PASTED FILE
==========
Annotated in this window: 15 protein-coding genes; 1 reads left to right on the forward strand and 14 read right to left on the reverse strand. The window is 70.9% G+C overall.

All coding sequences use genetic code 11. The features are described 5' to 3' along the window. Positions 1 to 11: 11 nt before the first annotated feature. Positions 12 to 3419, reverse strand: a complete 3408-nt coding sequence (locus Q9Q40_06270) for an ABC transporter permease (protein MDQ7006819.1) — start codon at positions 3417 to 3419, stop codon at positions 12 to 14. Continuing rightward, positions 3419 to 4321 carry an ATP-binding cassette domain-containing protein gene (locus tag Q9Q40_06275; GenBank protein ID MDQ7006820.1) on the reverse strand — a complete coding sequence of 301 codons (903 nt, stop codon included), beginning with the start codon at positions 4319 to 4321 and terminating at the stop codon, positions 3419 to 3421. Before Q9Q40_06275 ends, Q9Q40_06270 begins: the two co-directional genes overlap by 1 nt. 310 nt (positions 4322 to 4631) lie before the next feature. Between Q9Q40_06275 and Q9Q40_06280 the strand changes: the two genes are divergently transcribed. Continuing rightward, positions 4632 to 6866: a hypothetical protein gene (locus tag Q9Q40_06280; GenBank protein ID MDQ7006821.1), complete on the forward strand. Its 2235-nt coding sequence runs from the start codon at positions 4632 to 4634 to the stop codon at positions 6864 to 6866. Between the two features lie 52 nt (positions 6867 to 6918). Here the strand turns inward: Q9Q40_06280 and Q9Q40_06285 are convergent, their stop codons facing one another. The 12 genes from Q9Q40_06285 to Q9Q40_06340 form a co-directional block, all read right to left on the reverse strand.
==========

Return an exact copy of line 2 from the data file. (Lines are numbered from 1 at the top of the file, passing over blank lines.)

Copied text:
All coding sequences use genetic code 11. The features are described 5' to 3' along the window. Positions 1 to 11: 11 nt before the first annotated feature. Positions 12 to 3419, reverse strand: a complete 3408-nt coding sequence (locus Q9Q40_06270) for an ABC transporter permease (protein MDQ7006819.1) — start codon at positions 3417 to 3419, stop codon at positions 12 to 14. Continuing rightward, positions 3419 to 4321 carry an ATP-binding cassette domain-containing protein gene (locus tag Q9Q40_06275; GenBank protein ID MDQ7006820.1) on the reverse strand — a complete coding sequence of 301 codons (903 nt, stop codon included), beginning with the start codon at positions 4319 to 4321 and terminating at the stop codon, positions 3419 to 3421. Before Q9Q40_06275 ends, Q9Q40_06270 begins: the two co-directional genes overlap by 1 nt. 310 nt (positions 4322 to 4631) lie before the next feature. Between Q9Q40_06275 and Q9Q40_06280 the strand changes: the two genes are divergently transcribed. Continuing rightward, positions 4632 to 6866: a hypothetical protein gene (locus tag Q9Q40_06280; GenBank protein ID MDQ7006821.1), complete on the forward strand. Its 2235-nt coding sequence runs from the start codon at positions 4632 to 4634 to the stop codon at positions 6864 to 6866. Between the two features lie 52 nt (positions 6867 to 6918). Here the strand turns inward: Q9Q40_06280 and Q9Q40_06285 are convergent, their stop codons facing one another. The 12 genes from Q9Q40_06285 to Q9Q40_06340 form a co-directional block, all read right to left on the reverse strand.